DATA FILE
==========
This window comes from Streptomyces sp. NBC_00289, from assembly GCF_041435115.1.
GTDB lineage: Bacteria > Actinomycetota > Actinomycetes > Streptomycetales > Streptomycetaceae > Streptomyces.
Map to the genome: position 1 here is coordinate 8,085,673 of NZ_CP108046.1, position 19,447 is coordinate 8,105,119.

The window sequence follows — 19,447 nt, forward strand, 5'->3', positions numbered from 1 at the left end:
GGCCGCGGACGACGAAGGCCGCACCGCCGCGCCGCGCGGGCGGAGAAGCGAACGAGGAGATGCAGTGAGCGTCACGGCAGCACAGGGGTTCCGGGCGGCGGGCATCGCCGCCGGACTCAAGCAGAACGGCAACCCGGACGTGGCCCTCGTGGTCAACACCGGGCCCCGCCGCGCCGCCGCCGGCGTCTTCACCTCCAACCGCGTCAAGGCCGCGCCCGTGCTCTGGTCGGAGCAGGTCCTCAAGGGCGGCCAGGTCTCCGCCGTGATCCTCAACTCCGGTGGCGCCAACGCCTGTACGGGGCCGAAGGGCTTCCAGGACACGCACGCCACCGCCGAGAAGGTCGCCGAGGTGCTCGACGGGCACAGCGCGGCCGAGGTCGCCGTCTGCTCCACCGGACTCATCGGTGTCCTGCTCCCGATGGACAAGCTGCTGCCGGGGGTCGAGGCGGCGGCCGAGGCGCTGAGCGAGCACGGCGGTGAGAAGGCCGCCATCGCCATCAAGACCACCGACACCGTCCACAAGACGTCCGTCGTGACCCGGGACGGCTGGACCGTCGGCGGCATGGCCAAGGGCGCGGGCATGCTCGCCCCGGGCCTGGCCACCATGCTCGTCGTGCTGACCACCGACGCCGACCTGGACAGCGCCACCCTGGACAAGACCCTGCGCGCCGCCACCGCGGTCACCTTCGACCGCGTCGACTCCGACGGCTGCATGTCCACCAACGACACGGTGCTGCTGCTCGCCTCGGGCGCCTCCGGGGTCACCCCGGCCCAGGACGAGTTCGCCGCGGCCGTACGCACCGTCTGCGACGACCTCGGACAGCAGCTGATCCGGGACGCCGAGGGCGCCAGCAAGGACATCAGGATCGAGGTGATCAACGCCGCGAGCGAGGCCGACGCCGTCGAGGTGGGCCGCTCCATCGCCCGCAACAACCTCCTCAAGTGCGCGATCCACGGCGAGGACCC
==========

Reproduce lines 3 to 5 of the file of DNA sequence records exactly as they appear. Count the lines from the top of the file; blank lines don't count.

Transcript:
Map to the genome: position 1 here is coordinate 8,085,673 of NZ_CP108046.1, position 19,447 is coordinate 8,105,119.

The window sequence follows — 19,447 nt, forward strand, 5'->3', positions numbered from 1 at the left end:
GGCCGCGGACGACGAAGGCCGCACCGCCGCGCCGCGCGGGCGGAGAAGCGAACGAGGAGATGCAGTGAGCGTCACGGCAGCACAGGGGTTCCGGGCGGCGGGCATCGCCGCCGGACTCAAGCAGAACGGCAACCCGGACGTGGCCCTCGTGGTCAACACCGGGCCCCGCCGCGCCGCCGCCGGCGTCTTCACCTCCAACCGCGTCAAGGCCGCGCCCGTGCTCTGGTCGGAGCAGGTCCTCAAGGGCGGCCAGGTCTCCGCCGTGATCCTCAACTCCGGTGGCGCCAACGCCTGTACGGGGCCGAAGGGCTTCCAGGACACGCACGCCACCGCCGAGAAGGTCGCCGAGGTGCTCGACGGGCACAGCGCGGCCGAGGTCGCCGTCTGCTCCACCGGACTCATCGGTGTCCTGCTCCCGATGGACAAGCTGCTGCCGGGGGTCGAGGCGGCGGCCGAGGCGCTGAGCGAGCACGGCGGTGAGAAGGCCGCCATCGCCATCAAGACCACCGACACCGTCCACAAGACGTCCGTCGTGACCCGGGACGGCTGGACCGTCGGCGGCATGGCCAAGGGCGCGGGCATGCTCGCCCCGGGCCTGGCCACCATGCTCGTCGTGCTGACCACCGACGCCGACCTGGACAGCGCCACCCTGGACAAGACCCTGCGCGCCGCCACCGCGGTCACCTTCGACCGCGTCGACTCCGACGGCTGCATGTCCACCAACGACACGGTGCTGCTGCTCGCCTCGGGCGCCTCCGGGGTCACCCCGGCCCAGGACGAGTTCGCCGCGGCCGTACGCACCGTCTGCGACGACCTCGGACAGCAGCTGATCCGGGACGCCGAGGGCGCCAGCAAGGACATCAGGATCGAGGTGATCAACGCCGCGAGCGAGGCCGACGCCGTCGAGGTGGGCCGCTCCATCGCCCGCAACAACCTCCTCAAGTGCGCGATCCACGGCGAGGACCC